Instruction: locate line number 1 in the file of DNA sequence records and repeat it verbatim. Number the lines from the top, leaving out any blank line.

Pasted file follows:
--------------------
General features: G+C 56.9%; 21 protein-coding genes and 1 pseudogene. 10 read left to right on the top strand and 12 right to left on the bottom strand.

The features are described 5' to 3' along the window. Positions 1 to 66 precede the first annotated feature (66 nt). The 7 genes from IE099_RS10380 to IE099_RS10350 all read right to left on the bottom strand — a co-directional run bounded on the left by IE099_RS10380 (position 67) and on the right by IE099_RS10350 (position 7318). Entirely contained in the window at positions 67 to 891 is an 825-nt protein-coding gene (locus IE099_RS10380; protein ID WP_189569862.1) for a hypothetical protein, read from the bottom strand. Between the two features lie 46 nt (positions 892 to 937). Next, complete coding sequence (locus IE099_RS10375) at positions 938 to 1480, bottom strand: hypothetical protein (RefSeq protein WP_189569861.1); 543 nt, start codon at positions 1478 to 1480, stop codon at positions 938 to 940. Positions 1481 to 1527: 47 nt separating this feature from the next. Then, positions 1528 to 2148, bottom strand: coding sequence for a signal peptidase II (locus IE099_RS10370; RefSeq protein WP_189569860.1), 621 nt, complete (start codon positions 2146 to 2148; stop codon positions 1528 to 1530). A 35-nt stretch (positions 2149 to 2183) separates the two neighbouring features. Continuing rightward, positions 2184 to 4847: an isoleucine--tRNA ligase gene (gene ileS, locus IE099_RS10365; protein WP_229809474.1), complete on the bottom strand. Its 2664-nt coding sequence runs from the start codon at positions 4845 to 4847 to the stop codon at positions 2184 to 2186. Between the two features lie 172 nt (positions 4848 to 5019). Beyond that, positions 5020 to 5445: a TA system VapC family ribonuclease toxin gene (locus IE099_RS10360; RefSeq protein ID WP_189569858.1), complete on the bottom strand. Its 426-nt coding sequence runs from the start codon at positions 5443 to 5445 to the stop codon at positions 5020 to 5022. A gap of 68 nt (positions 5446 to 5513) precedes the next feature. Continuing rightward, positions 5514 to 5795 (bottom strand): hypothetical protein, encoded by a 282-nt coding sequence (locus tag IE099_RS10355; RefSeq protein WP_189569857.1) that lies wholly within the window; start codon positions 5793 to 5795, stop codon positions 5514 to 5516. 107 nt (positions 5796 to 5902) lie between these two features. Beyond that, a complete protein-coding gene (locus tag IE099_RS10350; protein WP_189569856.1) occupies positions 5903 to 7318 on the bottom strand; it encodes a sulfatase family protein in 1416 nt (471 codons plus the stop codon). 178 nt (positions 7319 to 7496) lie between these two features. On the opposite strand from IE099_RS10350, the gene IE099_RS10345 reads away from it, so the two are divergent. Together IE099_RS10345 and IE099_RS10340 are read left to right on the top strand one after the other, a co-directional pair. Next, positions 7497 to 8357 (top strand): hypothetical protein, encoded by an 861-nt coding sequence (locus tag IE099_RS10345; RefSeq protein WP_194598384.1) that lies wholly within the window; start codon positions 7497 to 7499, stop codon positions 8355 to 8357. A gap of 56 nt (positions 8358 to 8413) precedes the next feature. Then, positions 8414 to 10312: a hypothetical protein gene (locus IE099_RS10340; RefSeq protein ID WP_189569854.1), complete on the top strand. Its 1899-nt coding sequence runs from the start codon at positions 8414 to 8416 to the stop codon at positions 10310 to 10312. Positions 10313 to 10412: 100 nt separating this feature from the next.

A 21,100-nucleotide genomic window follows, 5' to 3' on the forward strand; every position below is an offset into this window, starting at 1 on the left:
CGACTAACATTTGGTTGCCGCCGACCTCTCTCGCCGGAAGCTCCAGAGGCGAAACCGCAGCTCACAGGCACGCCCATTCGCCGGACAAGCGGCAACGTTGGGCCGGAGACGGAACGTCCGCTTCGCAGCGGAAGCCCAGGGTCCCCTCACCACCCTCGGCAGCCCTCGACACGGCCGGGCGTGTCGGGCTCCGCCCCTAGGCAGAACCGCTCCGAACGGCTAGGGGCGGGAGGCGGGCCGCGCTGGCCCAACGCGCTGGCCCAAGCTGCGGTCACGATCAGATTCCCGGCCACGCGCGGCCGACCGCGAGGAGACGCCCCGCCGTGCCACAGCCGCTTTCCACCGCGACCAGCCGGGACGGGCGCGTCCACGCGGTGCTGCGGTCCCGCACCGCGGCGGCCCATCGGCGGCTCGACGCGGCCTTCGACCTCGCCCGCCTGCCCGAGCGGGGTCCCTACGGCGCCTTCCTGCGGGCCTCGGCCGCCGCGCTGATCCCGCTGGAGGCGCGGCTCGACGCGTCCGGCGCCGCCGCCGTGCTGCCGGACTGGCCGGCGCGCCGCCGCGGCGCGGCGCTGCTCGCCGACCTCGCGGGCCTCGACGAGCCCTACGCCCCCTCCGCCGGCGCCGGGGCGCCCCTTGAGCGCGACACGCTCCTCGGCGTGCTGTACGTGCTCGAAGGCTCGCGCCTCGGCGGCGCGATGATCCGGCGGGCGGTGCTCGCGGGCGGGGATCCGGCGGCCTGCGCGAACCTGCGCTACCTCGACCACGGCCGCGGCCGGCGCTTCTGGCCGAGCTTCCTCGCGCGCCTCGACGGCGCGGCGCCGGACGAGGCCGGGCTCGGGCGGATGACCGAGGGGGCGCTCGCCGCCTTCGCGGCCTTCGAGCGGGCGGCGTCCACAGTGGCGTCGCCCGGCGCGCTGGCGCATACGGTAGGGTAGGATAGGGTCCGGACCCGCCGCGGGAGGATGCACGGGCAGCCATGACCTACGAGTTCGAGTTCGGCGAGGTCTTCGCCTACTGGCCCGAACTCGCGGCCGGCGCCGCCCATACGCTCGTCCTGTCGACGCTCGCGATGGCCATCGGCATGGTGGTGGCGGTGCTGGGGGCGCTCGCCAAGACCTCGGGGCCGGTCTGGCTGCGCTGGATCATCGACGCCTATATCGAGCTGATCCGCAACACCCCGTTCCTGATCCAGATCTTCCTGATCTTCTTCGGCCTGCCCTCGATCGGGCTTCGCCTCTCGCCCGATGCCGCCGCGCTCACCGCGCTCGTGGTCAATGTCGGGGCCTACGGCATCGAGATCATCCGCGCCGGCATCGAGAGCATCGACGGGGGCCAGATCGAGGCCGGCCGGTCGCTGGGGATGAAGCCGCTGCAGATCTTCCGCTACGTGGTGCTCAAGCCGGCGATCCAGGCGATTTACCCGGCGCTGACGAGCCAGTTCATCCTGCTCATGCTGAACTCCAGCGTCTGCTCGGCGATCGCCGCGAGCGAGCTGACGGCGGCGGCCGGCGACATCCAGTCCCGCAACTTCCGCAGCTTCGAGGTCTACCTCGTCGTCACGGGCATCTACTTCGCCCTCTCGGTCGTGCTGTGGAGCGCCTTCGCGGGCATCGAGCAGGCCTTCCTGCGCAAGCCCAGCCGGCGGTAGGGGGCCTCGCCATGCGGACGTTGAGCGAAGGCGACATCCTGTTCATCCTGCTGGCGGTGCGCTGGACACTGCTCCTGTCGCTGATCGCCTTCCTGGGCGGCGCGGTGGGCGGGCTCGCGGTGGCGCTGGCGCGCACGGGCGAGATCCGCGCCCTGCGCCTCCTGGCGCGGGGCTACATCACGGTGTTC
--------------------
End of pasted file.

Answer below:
General features: G+C 56.9%; 21 protein-coding genes and 1 pseudogene. 10 read left to right on the top strand and 12 right to left on the bottom strand.